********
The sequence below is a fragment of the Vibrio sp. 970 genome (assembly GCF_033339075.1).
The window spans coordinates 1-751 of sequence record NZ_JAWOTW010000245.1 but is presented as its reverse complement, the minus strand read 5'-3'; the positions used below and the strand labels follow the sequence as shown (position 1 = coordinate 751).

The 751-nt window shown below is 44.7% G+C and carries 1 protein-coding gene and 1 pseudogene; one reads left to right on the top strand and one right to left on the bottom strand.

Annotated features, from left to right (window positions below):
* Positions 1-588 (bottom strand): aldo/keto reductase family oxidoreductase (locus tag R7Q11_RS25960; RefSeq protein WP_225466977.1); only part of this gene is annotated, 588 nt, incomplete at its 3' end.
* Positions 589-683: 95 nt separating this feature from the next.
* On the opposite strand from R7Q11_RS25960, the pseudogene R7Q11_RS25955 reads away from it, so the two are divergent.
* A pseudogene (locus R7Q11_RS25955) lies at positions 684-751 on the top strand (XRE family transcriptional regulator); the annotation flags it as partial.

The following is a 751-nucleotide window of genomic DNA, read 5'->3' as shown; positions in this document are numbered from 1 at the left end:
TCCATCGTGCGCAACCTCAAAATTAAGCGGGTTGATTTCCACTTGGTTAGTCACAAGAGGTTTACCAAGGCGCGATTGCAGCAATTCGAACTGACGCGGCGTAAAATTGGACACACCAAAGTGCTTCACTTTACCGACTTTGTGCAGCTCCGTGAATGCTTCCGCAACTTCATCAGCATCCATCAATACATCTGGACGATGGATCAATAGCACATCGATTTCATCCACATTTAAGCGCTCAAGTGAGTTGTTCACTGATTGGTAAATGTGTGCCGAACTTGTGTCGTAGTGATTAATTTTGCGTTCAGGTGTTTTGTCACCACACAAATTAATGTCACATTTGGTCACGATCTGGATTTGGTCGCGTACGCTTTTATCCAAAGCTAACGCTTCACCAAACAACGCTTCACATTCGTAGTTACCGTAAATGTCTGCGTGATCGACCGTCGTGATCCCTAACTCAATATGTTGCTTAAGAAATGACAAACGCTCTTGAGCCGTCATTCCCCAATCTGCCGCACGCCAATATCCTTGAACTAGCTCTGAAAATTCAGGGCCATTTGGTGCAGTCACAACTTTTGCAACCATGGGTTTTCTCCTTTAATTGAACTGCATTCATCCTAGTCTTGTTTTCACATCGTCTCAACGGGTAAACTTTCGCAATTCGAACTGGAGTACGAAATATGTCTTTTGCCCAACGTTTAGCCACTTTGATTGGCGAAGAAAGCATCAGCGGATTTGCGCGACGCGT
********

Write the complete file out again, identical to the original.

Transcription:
The sequence below is a fragment of the Vibrio sp. 970 genome (assembly GCF_033339075.1).
The window spans coordinates 1-751 of sequence record NZ_JAWOTW010000245.1 but is presented as its reverse complement, the minus strand read 5'-3'; the positions used below and the strand labels follow the sequence as shown (position 1 = coordinate 751).

The 751-nt window shown below is 44.7% G+C and carries 1 protein-coding gene and 1 pseudogene; one reads left to right on the top strand and one right to left on the bottom strand.

Annotated features, from left to right (window positions below):
* Positions 1-588 (bottom strand): aldo/keto reductase family oxidoreductase (locus tag R7Q11_RS25960; RefSeq protein WP_225466977.1); only part of this gene is annotated, 588 nt, incomplete at its 3' end.
* Positions 589-683: 95 nt separating this feature from the next.
* On the opposite strand from R7Q11_RS25960, the pseudogene R7Q11_RS25955 reads away from it, so the two are divergent.
* A pseudogene (locus R7Q11_RS25955) lies at positions 684-751 on the top strand (XRE family transcriptional regulator); the annotation flags it as partial.

The following is a 751-nucleotide window of genomic DNA, read 5'->3' as shown; positions in this document are numbered from 1 at the left end:
TCCATCGTGCGCAACCTCAAAATTAAGCGGGTTGATTTCCACTTGGTTAGTCACAAGAGGTTTACCAAGGCGCGATTGCAGCAATTCGAACTGACGCGGCGTAAAATTGGACACACCAAAGTGCTTCACTTTACCGACTTTGTGCAGCTCCGTGAATGCTTCCGCAACTTCATCAGCATCCATCAATACATCTGGACGATGGATCAATAGCACATCGATTTCATCCACATTTAAGCGCTCAAGTGAGTTGTTCACTGATTGGTAAATGTGTGCCGAACTTGTGTCGTAGTGATTAATTTTGCGTTCAGGTGTTTTGTCACCACACAAATTAATGTCACATTTGGTCACGATCTGGATTTGGTCGCGTACGCTTTTATCCAAAGCTAACGCTTCACCAAACAACGCTTCACATTCGTAGTTACCGTAAATGTCTGCGTGATCGACCGTCGTGATCCCTAACTCAATATGTTGCTTAAGAAATGACAAACGCTCTTGAGCCGTCATTCCCCAATCTGCCGCACGCCAATATCCTTGAACTAGCTCTGAAAATTCAGGGCCATTTGGTGCAGTCACAACTTTTGCAACCATGGGTTTTCTCCTTTAATTGAACTGCATTCATCCTAGTCTTGTTTTCACATCGTCTCAACGGGTAAACTTTCGCAATTCGAACTGGAGTACGAAATATGTCTTTTGCCCAACGTTTAGCCACTTTGATTGGCGAAGAAAGCATCAGCGGATTTGCGCGACGCGT